After new top contender St. Pierre injured himself during training, the UFC announced that Penn would replace St. Pierre in an upcoming title fight, setting up a highly anticipated rematch with Hughes for UFC 63 on September 23, 2006.In the bout, Penn controlled the first two rounds, but sustained a rib injury during the scramble to take Hughes' back in round two. He was visibly different in the third round, appearing exhausted and missing punches he was landing earlier. Hughes was able to take Penn to the mat, and in side control crucifix position rained punches on Penn's head until referee "Big" John McCarthy stopped the fight at 3:53 of the third round, making this the first time that Penn had been stopped in a fight. In an interview found on Penn's personal website, Penn stated that by round three he could hardly breathe and had no "mobility in his core." Despite the injury, Penn congratulated Hughes, calling him a great fighter and saying he deserved the victory.
Penn was a coach for The Ultimate Fighter 5, which aired on April 5, 2007. Penn lead a team of eight lightweight fighters, and fought a rematch against Jens Pulver at the conclusion of the series on June 23, 2007. He won with a rear naked choke in the second round after controlling Pulver from the mount and then taking Pulver's back. Although he held the choke for a moment after Pulver tapped out, the two then embraced, with both later saying they no longer held any ill will against each other.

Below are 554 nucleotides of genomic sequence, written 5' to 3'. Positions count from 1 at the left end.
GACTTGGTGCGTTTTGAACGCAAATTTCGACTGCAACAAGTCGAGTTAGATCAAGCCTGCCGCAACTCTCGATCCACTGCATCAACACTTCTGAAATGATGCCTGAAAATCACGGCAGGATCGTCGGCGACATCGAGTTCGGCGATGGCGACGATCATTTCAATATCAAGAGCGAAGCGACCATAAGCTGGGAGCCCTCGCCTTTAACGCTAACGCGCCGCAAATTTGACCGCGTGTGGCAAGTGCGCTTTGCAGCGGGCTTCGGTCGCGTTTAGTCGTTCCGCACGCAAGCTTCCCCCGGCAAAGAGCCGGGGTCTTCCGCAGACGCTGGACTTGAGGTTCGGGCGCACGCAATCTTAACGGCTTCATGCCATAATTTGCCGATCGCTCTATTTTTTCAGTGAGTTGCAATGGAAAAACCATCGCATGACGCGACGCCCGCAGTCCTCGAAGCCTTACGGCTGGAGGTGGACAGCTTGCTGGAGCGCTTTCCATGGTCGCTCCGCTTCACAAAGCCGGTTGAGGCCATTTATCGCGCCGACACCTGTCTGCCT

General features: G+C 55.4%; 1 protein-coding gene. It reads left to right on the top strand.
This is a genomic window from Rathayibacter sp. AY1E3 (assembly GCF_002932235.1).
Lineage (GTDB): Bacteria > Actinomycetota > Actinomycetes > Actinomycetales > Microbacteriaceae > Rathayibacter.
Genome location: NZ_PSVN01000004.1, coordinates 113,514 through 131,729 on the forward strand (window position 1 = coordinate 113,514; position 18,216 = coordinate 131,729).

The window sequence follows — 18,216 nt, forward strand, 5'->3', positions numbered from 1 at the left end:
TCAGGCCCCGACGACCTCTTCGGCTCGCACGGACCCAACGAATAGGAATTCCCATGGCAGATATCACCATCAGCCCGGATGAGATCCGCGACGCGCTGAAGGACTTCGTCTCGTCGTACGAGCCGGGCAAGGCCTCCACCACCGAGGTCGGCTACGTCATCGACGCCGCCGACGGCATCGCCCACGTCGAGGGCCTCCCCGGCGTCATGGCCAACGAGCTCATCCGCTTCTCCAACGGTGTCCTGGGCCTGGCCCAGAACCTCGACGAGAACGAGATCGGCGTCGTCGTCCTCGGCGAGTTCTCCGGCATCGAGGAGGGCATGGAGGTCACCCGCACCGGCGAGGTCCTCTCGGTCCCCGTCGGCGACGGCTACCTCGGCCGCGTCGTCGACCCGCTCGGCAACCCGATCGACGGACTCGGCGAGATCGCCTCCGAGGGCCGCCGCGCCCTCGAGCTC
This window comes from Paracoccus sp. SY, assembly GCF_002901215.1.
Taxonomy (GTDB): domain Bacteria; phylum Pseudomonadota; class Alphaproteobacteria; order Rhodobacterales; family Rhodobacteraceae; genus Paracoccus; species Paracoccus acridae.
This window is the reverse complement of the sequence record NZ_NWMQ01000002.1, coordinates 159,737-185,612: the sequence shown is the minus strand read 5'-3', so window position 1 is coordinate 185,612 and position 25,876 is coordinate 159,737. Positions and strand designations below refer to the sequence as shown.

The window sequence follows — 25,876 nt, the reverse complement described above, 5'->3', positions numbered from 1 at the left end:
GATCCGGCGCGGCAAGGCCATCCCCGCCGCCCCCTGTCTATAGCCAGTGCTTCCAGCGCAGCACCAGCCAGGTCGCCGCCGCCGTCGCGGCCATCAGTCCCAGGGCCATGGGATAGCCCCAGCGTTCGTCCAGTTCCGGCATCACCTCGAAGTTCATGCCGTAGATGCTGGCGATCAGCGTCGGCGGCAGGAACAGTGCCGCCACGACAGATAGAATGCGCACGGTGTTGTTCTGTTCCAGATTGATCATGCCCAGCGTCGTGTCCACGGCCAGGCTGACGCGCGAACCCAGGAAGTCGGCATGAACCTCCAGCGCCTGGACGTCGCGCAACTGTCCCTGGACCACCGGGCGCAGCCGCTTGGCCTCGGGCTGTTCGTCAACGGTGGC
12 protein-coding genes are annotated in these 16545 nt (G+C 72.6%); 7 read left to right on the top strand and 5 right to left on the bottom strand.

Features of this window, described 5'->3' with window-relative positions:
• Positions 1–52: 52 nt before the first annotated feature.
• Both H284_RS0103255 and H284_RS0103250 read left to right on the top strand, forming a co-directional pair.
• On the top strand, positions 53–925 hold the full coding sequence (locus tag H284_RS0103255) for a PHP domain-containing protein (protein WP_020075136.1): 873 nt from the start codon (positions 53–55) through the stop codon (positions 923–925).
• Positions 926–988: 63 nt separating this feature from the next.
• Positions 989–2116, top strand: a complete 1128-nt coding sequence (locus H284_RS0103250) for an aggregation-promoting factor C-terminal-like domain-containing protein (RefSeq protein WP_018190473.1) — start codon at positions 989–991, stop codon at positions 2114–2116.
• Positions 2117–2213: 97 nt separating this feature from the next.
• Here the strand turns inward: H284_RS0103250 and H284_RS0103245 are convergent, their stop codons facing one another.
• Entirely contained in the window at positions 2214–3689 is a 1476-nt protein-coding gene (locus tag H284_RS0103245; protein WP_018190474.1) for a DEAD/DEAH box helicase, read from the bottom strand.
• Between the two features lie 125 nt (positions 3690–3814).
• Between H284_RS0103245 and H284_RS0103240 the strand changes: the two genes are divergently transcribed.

On July 7, 2007, during the post-fight press conference of UFC 73, UFC president Dana White announced that Penn would stay at lightweight to fight current UFC lightweight champion Sean Sherk. However, Sean Sherk subsequently was suspended by the California State Athletic Commission, and the status of the possible title fight was left in limbo as he pursued his appeals. With Sherk's title status still in limbo after months of hearings, the UFC scheduled Penn to fight Joe Stevenson at UFC 80 on January 19, 2008 for an interim lightweight title. The subsequent final decision by the California State Athletic Commission, which did not overturn Sherk's suspension, led to the title being stripped from Sherk and the Penn-Stevenson fight being upgraded to a full title bout, with the winner facing Sherk in their first defense.